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Old August 13, 2011, 02:03 AM   #1
swopjan
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8 gauge shotguns

Have been looking around the internet a bit but not finding a whole lot of information on them except that they are illegal for duck hunting in the U.S. However, i'm willing to bet they would attract a few spectators and make for quite a day at the range if you don't mind icing your shoulder for a day or three afterwards.

Does anyone have any experience with these, or know of a site where i could view some for sale? couldn't find much on gunbroker or anywhere else, and i imagine they're very expensive but what the heck, it's on the wish list and i'm still young.
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Old August 13, 2011, 07:03 AM   #2
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Most 8 gauge guns these days are industrial kiln guns, used to blast chunks of material from kiln walls. I don't know of any modern sporting firearms that are barreled in 8 gauge. Ammo would be problematic, although not impossible.

Link here for the Remington Industrial site.

One alternative would be to build an 8 gauge muzzle loading shotgun, using black powder as a propellant.
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Old August 13, 2011, 07:30 AM   #3
swopjan
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knew of those, but never saw one before. think that would draw even more of a crowd

never thought of building one, either. would prefer something that takes shells, i believe there were sporting guns that accepted shells as i've seen reloading components for sale here and there, but blackpowder would do fine.

how difficult/complicated would it be to build one? are there any custom shops that specialize in, or would at least be capable of, producing guns like this?
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Old August 13, 2011, 07:46 AM   #4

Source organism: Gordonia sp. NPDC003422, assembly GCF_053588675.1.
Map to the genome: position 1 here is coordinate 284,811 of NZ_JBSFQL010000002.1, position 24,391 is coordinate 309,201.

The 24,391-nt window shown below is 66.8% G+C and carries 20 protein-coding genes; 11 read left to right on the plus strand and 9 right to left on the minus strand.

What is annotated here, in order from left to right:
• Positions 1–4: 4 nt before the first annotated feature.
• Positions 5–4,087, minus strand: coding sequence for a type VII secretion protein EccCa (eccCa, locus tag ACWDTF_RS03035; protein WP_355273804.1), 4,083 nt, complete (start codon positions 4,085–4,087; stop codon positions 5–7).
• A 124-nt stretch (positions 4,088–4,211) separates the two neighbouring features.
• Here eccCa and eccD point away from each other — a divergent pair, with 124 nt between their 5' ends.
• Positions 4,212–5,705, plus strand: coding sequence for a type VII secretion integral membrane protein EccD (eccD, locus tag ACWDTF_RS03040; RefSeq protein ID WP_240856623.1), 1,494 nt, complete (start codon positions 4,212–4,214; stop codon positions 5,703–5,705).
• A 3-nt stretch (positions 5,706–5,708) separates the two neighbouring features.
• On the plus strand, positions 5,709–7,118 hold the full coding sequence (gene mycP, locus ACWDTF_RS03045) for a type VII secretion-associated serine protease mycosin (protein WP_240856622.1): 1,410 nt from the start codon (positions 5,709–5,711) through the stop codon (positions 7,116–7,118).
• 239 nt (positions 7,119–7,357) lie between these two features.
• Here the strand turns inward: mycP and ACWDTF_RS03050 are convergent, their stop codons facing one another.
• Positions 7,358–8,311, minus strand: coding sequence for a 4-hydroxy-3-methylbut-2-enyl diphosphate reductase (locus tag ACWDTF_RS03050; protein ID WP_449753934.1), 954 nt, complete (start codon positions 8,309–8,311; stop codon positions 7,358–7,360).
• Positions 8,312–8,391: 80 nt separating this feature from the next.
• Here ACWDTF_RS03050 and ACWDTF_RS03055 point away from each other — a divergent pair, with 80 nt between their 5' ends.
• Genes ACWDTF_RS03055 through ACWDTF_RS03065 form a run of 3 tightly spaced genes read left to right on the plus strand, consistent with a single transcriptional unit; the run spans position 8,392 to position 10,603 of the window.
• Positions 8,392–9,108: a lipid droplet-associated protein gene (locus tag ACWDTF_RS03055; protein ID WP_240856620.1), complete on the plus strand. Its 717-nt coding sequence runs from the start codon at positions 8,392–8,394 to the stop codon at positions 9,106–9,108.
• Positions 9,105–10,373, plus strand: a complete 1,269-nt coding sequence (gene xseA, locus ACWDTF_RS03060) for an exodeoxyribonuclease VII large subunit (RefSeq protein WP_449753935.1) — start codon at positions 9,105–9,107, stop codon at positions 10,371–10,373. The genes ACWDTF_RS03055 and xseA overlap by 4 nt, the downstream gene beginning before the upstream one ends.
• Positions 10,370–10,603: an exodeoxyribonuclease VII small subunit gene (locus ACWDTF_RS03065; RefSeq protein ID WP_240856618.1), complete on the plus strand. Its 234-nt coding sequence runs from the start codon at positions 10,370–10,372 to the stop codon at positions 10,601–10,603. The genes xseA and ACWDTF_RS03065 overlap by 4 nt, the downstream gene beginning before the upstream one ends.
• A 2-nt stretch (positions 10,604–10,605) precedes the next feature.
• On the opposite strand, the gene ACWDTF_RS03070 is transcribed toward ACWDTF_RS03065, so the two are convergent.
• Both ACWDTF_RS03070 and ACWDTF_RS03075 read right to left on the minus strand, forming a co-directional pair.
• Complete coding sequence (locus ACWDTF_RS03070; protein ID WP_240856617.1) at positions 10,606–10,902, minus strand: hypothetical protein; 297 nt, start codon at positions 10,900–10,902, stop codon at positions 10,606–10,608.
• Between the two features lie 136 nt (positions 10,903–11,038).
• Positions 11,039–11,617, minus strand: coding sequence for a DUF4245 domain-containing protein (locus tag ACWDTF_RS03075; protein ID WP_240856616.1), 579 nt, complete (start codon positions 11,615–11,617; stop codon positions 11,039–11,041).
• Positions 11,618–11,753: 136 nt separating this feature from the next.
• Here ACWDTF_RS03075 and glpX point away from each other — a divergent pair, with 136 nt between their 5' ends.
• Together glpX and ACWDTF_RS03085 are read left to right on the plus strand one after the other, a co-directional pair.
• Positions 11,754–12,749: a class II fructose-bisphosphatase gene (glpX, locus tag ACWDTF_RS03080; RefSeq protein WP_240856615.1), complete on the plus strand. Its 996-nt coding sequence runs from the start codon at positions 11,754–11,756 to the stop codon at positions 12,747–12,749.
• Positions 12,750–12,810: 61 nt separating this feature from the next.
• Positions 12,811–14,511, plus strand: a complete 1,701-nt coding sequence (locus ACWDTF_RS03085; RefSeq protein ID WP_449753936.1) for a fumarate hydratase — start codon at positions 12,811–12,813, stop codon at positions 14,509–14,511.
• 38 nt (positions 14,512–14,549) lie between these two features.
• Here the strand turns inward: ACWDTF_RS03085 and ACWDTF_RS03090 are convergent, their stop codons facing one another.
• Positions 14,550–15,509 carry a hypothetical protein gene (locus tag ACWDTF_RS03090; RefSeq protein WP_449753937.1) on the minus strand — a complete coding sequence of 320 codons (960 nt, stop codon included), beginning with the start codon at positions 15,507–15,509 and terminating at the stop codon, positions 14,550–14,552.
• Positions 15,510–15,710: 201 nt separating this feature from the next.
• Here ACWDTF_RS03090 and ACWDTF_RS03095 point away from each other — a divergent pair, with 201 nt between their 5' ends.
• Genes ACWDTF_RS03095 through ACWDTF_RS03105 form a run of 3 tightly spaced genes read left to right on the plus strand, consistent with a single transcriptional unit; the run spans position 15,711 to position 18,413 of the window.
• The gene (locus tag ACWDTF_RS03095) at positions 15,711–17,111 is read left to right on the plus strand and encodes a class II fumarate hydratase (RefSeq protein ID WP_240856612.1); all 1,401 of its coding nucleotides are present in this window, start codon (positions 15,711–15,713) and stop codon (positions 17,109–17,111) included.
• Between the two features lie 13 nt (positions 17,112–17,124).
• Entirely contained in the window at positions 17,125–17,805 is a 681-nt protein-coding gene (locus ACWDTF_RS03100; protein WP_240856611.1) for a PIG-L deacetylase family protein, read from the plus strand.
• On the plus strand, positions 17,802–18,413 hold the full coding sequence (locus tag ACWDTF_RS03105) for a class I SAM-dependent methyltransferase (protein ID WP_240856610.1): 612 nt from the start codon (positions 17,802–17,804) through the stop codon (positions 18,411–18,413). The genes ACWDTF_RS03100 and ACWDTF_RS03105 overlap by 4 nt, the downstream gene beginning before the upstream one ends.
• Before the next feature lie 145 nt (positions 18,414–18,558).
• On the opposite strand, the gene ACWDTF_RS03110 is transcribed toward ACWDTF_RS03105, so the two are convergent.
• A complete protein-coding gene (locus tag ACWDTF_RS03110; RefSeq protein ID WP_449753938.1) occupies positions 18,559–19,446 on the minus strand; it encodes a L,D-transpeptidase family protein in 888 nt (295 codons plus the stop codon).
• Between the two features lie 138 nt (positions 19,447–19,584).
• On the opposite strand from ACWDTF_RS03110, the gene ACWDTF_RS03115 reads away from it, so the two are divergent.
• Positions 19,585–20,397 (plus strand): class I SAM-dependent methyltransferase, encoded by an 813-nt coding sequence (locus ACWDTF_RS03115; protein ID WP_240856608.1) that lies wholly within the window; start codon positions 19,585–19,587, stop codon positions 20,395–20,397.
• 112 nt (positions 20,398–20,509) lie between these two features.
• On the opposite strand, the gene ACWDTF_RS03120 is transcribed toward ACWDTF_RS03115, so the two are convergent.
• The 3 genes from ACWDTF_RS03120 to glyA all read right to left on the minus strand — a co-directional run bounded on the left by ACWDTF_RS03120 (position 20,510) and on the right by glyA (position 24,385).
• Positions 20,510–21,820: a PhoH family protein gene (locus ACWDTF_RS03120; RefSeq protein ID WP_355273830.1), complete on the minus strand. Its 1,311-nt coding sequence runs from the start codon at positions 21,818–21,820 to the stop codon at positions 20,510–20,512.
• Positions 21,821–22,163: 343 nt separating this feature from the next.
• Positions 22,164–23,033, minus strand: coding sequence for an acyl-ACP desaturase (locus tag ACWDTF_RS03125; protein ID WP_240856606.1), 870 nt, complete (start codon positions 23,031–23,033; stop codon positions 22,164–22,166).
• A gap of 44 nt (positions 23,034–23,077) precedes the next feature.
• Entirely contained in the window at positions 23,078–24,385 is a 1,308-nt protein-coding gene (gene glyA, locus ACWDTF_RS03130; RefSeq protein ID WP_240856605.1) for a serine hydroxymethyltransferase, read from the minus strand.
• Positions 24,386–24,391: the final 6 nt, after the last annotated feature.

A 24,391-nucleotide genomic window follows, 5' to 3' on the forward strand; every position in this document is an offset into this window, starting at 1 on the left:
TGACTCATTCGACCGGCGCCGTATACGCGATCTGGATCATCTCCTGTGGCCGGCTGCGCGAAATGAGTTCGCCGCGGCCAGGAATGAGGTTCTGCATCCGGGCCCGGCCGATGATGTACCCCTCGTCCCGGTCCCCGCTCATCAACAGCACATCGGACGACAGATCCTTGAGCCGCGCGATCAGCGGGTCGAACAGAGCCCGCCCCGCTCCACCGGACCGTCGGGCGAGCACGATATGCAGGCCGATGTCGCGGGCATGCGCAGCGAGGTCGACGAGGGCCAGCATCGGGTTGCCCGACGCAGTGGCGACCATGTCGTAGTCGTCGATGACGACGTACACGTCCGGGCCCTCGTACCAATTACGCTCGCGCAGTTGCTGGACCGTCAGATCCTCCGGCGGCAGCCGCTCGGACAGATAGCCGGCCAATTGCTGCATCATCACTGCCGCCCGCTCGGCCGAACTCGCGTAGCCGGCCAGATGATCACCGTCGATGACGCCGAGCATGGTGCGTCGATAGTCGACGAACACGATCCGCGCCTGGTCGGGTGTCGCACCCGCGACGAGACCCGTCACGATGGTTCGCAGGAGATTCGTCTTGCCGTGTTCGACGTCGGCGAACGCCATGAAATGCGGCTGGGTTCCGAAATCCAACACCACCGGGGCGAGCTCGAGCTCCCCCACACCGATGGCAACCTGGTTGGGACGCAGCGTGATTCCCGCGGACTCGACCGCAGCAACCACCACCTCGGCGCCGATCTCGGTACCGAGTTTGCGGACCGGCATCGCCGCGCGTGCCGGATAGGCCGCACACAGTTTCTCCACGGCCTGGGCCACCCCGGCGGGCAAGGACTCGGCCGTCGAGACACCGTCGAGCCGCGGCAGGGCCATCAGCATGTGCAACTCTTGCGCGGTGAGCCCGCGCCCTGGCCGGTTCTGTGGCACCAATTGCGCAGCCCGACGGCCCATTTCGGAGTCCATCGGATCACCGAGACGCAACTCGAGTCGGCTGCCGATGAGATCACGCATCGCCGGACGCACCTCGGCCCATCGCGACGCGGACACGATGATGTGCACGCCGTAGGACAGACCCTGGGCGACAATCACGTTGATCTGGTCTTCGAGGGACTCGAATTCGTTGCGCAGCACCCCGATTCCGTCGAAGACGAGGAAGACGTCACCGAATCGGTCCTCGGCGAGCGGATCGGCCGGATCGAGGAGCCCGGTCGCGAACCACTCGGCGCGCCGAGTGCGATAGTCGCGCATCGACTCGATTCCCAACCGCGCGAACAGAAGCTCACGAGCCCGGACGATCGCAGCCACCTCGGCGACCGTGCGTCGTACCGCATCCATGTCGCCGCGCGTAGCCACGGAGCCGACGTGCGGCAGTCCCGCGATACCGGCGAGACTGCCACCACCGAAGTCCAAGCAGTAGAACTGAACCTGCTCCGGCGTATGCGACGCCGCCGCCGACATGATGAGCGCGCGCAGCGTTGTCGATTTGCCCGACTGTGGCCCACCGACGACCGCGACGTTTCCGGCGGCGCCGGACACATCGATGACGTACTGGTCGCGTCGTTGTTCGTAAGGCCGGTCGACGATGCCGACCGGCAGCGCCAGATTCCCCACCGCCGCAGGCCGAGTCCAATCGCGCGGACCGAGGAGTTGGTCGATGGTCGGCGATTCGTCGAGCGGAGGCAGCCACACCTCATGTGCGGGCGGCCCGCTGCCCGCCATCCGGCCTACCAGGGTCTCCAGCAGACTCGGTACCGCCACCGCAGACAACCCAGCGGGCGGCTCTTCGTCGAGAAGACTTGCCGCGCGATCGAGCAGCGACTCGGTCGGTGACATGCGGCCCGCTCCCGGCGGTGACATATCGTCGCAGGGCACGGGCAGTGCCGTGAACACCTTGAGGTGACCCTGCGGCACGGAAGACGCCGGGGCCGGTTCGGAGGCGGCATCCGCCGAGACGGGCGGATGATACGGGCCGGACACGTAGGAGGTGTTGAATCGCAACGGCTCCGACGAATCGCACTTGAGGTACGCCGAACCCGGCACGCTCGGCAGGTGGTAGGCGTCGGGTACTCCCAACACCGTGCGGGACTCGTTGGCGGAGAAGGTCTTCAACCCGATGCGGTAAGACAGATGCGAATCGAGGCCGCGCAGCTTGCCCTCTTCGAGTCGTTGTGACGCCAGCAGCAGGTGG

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Me shooting a muzzle loading 8 gauge.



8 gauge next to 12 gauge for comparison.

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Old August 13, 2011, 08:09 AM   #5
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Any surviving 8 gauge cartridge gun in shootable condition is likely to cost so much to purchase, it could hardly be considered a lark. While they do turn up from time to time, they tend to be expensive. See http://www.imdb.com/title/tt0800308/ and scroll down to "Trivia" - if Hollywood can't afford one to make a movie, even a relatively low-budget movie - can you?

http://www.gunsinternational.com/4-a...fm?cat_id=1209 lists a few for sale...

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Old August 13, 2011, 08:15 AM   #6
swopjan
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how did it feel? a bit rougher than my 30-06 i'll bet, looks like you could load just powder and still bump off a few birds at some distance.

sad to admit, but when it comes to shotguns i own a .410 and a 12 gauge but i've only ever fired Dad's 20 gauge pump, trap loads i think. was slightly disappointed with it, sister always complained about the recoil but when i got my hands on it didn't feel a kick at all and it was before that range got a machine to chuck clay pigeons so i got to shoot at dirt.

where and how did you get to shoot that?